“Speed, Style, and Beauty” is the motto under which Ralph Lauren displayed this (and some of his other cars) in the world´s leading art galleries. Few other cars unite all of these elements better than Count Trossi´s unique Mercedes SSK “Black Prince”. The supercharged Mercedes SSK range had proven its Speed in many races, e.g. scaring Tim Birkin into making the Blower Bentleys for LeMans. Chassis #36038 and engine #77644, too, had seen their fair share of racing before Carlo Felice Trossi bought it in 1933 (not 1932 as CMC advertises it), adding Italian Style, and Beauty to German engineering by having his own flamboyant roadster design body made by an otherwise unknown coachbuilder. It is this Style and Beauty that sets it apart from “ordinary” SSKs in the more utilitarian race liveries, both in scale and real life, in both of which again Trossi´s creation won numerous prizes.
So there was a Trossi SSK in scale before? Oh yes! And I don´t mean the KK scale. With this model here CMC celebrates their 25th anniversary and revisit their first-ever model, though that originally was in 1:24th scale and aimed to compete with artisanship like Danbury Mint and Franklin Mint, while 1:18 models were very toyish things – CMC still doesn´t see other 1:18 manufacturers as competition from what they told me on the phone. So with (for now!) only themselves to transcend, how much justice do they do themselves as a manufacturer and, more importantly, the real car?
The general shape is captured superbly, the long bonnet, flaring fenders the shiny super-smooth piano lacquer black paint contrasting with the more shiny chrome metal, all of which IS real metal, no plastic (take that, all you plastic manufacturers that must not be named!). That a KK literally cannot hold a candle to this becomes apparent in the headlamps interior details: An empty shell for the KK versus this, cables running from the lamps to the bottom of a perforated photo-etched, metal radiator grille. Of course, the bonnet is louvred metal, the shiny exhaust pipes emerging from the engine bay on the right, real metal. Both sides of the bonnet can be correctly opened by unlatching the front and rear of the spring-loaded hooks on either side, but instead of unbuckling the real leather strap, it is unhinged from the bonnet´s top. Folding up the bonnet reveals the familiar SSK engine that this beauty shares with its ordinary racing siblings and it’s absolutely worth admiring the detailed engine, its plumbing and wiring. With this engine detail, you feel you could just add coolant, oil and petrol and let it run. The coolant cap on the radiator can be unscrewed, which comes as no surprise on a CMC, but is finished in wood veneer unlike what we see in pictures of Lauren´s car.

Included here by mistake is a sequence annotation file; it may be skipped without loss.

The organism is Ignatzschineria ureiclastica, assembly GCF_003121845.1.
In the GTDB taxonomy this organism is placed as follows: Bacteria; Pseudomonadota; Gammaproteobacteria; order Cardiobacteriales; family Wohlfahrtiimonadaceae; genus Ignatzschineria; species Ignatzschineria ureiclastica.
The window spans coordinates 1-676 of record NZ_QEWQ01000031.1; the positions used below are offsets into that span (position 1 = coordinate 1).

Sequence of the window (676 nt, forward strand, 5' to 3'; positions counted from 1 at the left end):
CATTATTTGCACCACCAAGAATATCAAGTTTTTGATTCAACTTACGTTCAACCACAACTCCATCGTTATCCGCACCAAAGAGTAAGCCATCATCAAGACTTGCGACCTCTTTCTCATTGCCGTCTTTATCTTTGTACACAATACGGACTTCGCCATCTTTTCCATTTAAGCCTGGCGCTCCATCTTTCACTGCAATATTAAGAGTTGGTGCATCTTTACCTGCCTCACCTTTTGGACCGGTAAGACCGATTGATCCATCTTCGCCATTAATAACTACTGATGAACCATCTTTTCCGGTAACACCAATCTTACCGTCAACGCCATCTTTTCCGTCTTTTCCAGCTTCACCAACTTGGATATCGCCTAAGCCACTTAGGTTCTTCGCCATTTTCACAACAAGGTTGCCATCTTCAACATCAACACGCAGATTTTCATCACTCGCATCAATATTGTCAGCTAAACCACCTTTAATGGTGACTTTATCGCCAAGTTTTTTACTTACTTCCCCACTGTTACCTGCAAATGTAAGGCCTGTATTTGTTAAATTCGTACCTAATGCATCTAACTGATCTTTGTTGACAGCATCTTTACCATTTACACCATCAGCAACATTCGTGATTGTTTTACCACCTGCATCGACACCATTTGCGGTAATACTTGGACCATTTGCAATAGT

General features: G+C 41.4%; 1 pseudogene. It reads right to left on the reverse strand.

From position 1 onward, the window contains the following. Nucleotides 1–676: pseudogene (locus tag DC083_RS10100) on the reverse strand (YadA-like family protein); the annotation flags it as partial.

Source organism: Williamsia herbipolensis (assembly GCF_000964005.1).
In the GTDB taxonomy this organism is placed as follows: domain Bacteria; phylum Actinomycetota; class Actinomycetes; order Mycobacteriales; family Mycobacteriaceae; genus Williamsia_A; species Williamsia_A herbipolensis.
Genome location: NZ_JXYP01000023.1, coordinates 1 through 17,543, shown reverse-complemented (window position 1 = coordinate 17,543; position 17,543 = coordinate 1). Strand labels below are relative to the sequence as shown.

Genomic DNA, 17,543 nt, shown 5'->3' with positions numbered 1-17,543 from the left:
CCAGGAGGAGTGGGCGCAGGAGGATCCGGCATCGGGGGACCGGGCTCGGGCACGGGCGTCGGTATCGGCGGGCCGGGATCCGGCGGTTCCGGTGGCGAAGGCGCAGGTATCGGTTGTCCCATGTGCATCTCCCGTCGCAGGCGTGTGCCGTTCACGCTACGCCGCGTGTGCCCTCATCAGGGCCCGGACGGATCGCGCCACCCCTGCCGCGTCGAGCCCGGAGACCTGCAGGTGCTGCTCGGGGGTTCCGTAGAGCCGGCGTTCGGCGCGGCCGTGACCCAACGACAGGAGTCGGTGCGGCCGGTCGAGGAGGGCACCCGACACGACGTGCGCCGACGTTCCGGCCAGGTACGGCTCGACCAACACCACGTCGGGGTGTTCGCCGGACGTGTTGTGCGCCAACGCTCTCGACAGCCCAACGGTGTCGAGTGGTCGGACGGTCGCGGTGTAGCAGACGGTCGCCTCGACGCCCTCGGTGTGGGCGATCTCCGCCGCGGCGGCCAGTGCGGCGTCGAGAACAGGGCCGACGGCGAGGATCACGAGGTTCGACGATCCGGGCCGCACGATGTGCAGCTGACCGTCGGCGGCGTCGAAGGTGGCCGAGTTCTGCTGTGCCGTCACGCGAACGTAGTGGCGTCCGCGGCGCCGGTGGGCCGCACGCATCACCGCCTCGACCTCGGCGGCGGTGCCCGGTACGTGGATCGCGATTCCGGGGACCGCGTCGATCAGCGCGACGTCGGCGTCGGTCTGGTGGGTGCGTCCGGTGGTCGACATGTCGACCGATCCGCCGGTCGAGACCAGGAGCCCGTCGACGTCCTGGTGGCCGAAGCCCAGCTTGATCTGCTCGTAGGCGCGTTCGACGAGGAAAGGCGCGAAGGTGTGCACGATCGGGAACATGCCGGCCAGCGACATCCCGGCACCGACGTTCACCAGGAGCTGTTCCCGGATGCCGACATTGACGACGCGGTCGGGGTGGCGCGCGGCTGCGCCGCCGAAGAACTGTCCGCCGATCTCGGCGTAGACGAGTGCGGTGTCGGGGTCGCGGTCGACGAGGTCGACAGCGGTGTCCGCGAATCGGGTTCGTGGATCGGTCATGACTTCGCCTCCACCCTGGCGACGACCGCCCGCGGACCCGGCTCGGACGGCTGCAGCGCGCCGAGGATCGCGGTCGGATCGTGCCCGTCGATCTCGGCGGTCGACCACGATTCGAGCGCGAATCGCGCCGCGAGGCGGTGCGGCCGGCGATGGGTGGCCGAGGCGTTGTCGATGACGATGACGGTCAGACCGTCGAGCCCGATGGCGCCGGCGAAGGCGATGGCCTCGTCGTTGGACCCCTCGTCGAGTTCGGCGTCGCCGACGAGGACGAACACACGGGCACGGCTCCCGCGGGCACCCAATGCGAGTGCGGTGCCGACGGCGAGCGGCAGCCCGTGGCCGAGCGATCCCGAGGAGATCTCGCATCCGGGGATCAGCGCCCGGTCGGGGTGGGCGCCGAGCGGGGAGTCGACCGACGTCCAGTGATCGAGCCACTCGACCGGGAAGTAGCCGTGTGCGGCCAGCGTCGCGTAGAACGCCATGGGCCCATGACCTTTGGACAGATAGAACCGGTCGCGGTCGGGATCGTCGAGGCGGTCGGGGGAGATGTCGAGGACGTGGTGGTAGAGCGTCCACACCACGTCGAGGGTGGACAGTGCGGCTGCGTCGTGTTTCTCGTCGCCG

Refuelling is a more complicated process, another hint of this chassis´ racing days being over: First, you have to unlatch the metal locks on both sides of the rear which therefore needs must be quite a bit clumsy in scale. Then you need to push up the rear end. Now the German and English versions of the manual do not agree: One says, the centre rod underneath the rear will lock into place by itself, the other says you need to push it into place to hold the rear open. Well, I cannot bring mine to stay open either way, hence the opening tool in the pictures, apologies. Only then can you unlatch (to one side) and open the fuel lid (to the opposite side). So neither refuelling nor accessing the spare wheel is something to be done in a hurry (in which you probably are in a race). But once you have the rear open, you could perform a wheel change as both the spare as well as all of the wheels are detachable. On the rear wheels, the necessity of removing the covers in the rear fenders does not make this possible at modern pit stop speed either, so I have decided not to demonstrate this.